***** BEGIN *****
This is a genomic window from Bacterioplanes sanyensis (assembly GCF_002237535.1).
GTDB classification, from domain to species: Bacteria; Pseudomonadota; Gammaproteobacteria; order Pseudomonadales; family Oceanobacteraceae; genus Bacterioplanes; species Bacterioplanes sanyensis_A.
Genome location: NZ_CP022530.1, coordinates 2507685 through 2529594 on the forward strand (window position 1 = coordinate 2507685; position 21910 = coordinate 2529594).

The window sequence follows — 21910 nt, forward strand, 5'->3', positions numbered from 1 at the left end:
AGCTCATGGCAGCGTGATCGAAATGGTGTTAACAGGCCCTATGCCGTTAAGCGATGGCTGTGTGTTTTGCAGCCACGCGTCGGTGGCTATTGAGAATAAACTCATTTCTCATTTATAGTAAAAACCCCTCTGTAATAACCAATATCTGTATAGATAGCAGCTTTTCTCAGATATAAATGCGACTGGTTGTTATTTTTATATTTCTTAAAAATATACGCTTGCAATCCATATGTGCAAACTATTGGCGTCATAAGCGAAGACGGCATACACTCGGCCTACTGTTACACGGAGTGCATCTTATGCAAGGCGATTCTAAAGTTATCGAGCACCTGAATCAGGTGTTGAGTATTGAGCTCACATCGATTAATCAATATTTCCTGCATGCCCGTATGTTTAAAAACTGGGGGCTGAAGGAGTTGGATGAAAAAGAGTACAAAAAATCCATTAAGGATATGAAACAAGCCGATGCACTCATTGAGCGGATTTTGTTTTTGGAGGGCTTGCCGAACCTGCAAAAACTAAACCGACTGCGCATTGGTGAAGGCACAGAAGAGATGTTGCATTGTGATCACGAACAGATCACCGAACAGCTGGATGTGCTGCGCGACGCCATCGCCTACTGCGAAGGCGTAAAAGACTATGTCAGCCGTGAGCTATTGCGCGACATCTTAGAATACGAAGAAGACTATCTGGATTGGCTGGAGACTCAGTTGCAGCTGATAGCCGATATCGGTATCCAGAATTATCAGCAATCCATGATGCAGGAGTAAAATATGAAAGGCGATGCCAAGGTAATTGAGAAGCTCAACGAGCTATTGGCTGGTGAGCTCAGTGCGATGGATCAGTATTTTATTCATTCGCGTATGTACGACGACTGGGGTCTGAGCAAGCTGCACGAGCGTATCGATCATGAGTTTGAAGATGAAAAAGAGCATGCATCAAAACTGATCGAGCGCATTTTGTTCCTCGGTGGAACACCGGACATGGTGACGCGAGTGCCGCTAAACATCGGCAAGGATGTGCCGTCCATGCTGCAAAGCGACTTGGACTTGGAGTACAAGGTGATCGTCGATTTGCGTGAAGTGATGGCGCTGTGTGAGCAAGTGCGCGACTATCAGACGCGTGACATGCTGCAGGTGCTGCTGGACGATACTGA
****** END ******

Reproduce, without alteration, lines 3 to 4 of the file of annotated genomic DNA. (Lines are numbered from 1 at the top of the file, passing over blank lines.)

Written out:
Genome location: NZ_CP022530.1, coordinates 2507685 through 2529594 on the forward strand (window position 1 = coordinate 2507685; position 21910 = coordinate 2529594).

The window sequence follows — 21910 nt, forward strand, 5'->3', positions numbered from 1 at the left end: